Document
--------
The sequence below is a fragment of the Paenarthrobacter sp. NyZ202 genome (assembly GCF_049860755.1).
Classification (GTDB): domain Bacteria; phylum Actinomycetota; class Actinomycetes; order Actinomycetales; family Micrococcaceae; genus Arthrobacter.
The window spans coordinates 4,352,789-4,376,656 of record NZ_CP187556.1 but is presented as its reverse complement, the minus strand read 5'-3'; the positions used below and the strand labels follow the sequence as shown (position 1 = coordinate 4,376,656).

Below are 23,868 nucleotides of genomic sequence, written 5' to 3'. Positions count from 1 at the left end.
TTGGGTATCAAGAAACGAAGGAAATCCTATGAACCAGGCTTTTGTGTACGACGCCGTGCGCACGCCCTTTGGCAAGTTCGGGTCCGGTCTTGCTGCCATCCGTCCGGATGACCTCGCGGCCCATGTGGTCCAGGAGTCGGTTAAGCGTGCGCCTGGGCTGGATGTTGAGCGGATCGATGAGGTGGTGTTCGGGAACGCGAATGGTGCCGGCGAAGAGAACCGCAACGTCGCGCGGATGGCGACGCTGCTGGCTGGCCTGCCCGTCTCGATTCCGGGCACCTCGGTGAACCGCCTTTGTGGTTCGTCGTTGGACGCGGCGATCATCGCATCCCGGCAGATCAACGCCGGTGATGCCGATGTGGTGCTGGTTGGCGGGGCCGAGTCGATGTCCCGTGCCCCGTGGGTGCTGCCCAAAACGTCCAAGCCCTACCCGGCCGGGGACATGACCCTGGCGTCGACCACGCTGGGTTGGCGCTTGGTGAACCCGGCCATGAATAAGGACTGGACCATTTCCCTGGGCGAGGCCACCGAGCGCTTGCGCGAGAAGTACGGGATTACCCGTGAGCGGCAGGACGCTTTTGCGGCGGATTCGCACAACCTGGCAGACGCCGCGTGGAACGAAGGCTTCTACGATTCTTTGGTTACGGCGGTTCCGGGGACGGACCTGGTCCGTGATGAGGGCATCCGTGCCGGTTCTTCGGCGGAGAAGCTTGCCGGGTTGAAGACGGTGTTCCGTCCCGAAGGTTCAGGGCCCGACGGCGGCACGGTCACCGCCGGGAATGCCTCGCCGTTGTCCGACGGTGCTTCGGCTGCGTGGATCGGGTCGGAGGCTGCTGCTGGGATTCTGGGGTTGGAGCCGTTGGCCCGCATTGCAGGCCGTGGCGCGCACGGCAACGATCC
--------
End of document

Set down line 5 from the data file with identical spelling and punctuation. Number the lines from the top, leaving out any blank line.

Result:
TTGGGTATCAAGAAACGAAGGAAATCCTATGAACCAGGCTTTTGTGTACGACGCCGTGCGCACGCCCTTTGGCAAGTTCGGGTCCGGTCTTGCTGCCATCCGTCCGGATGACCTCGCGGCCCATGTGGTCCAGGAGTCGGTTAAGCGTGCGCCTGGGCTGGATGTTGAGCGGATCGATGAGGTGGTGTTCGGGAACGCGAATGGTGCCGGCGAAGAGAACCGCAACGTCGCGCGGATGGCGACGCTGCTGGCTGGCCTGCCCGTCTCGATTCCGGGCACCTCGGTGAACCGCCTTTGTGGTTCGTCGTTGGACGCGGCGATCATCGCATCCCGGCAGATCAACGCCGGTGATGCCGATGTGGTGCTGGTTGGCGGGGCCGAGTCGATGTCCCGTGCCCCGTGGGTGCTGCCCAAAACGTCCAAGCCCTACCCGGCCGGGGACATGACCCTGGCGTCGACCACGCTGGGTTGGCGCTTGGTGAACCCGGCCATGAATAAGGACTGGACCATTTCCCTGGGCGAGGCCACCGAGCGCTTGCGCGAGAAGTACGGGATTACCCGTGAGCGGCAGGACGCTTTTGCGGCGGATTCGCACAACCTGGCAGACGCCGCGTGGAACGAAGGCTTCTACGATTCTTTGGTTACGGCGGTTCCGGGGACGGACCTGGTCCGTGATGAGGGCATCCGTGCCGGTTCTTCGGCGGAGAAGCTTGCCGGGTTGAAGACGGTGTTCCGTCCCGAAGGTTCAGGGCCCGACGGCGGCACGGTCACCGCCGGGAATGCCTCGCCGTTGTCCGACGGTGCTTCGGCTGCGTGGATCGGGTCGGAGGCTGCTGCTGGGATTCTGGGGTTGGAGCCGTTGGCCCGCATTGCAGGCCGTGGCGCGCACGGCAACGATCC